Never having shopped at Wal-Mart, the IPKat prefers to send his human owners out to do his shopping for him. Nonetheless his whiskers are sensitive to the word in the street, which is why he’s always on the look-out for neologisms. And he’s just found a fresh one: the Word-Spy website reports on an unflattering use of the WAL-MART brand name in common parlance: “the Wal-Mart effect”. Word-Spy defines this as follows: “The economic effects attributable to the Wal-Mart retail chain, including local effects such as forcing smaller competitors out of business and driving down wages, and broader effects such as helping to keep inflation low and productivity high”. This effect, which was described in powerful terms by Naomi Klein in No Logo, may be feared and hated by small traders but is presumably music in the ears of Wal-Mart’s private and institutional shareholders, for whom it is synonymous with prosperity and financial success. The pejorative term “Wal-Mart effect” may be contrasted with the previous neologism incorporating WAL-MART, the use of the somewhat cuddly endearment “Wal-Martian” to describe people who shop (or work) there.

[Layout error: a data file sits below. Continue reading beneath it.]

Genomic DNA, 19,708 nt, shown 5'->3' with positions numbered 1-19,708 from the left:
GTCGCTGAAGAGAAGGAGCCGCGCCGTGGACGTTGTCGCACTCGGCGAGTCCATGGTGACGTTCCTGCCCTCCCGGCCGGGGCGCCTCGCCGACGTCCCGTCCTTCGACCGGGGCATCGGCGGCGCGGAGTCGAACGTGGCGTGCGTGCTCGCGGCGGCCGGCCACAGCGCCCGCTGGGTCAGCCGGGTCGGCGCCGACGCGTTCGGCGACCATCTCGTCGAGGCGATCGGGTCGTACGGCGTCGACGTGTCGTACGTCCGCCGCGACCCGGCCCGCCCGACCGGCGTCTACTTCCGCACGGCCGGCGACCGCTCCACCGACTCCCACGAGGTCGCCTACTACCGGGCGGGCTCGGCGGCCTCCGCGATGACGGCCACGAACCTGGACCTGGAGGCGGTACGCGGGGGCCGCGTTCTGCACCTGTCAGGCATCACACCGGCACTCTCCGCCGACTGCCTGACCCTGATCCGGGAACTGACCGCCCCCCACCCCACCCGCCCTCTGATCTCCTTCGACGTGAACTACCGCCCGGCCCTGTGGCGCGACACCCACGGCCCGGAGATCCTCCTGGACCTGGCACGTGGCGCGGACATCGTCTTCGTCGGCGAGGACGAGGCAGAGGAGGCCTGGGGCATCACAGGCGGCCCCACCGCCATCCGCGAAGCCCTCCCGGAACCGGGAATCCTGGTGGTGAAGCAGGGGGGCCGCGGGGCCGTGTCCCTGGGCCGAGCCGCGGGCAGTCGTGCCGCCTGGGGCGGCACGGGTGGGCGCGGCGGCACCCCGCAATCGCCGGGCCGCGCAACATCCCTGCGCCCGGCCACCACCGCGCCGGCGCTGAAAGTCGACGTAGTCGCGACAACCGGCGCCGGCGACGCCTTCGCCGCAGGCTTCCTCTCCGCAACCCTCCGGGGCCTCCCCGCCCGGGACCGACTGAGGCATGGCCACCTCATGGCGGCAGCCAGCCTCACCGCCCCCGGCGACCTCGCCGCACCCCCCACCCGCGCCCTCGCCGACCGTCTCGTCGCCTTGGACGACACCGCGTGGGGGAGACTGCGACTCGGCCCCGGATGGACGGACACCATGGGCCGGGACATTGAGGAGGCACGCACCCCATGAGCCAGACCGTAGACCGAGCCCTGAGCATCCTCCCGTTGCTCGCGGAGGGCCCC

The IPKat thinks brand owners can learn a lot from the way the public incorporate brand names into their everyday speech. McDonalds didn’t get the hint when the “Mc-“ prefix they so vigorously defended became attached to terms like “McJobs” and now they are facing an uphill task in regaining their former public popularity. Will Wal-Mart be the next brand to go from hero to villain? If the presence of hostile websites is anything to go by, the Beast from Bentonsville has left it rather late to salvage its former image.

Visit Wal-Mart here
Visit Wal-Mart’s critics here, here, here, here, here, here, here and here
Work for Wal-Mart? Looking for a career move? Click here

UP AGAINST THE WAL-MART UP AGAINST THE WAL-MART Reviewed by Jeremy on Friday, December 26, 2003 Rating: 5

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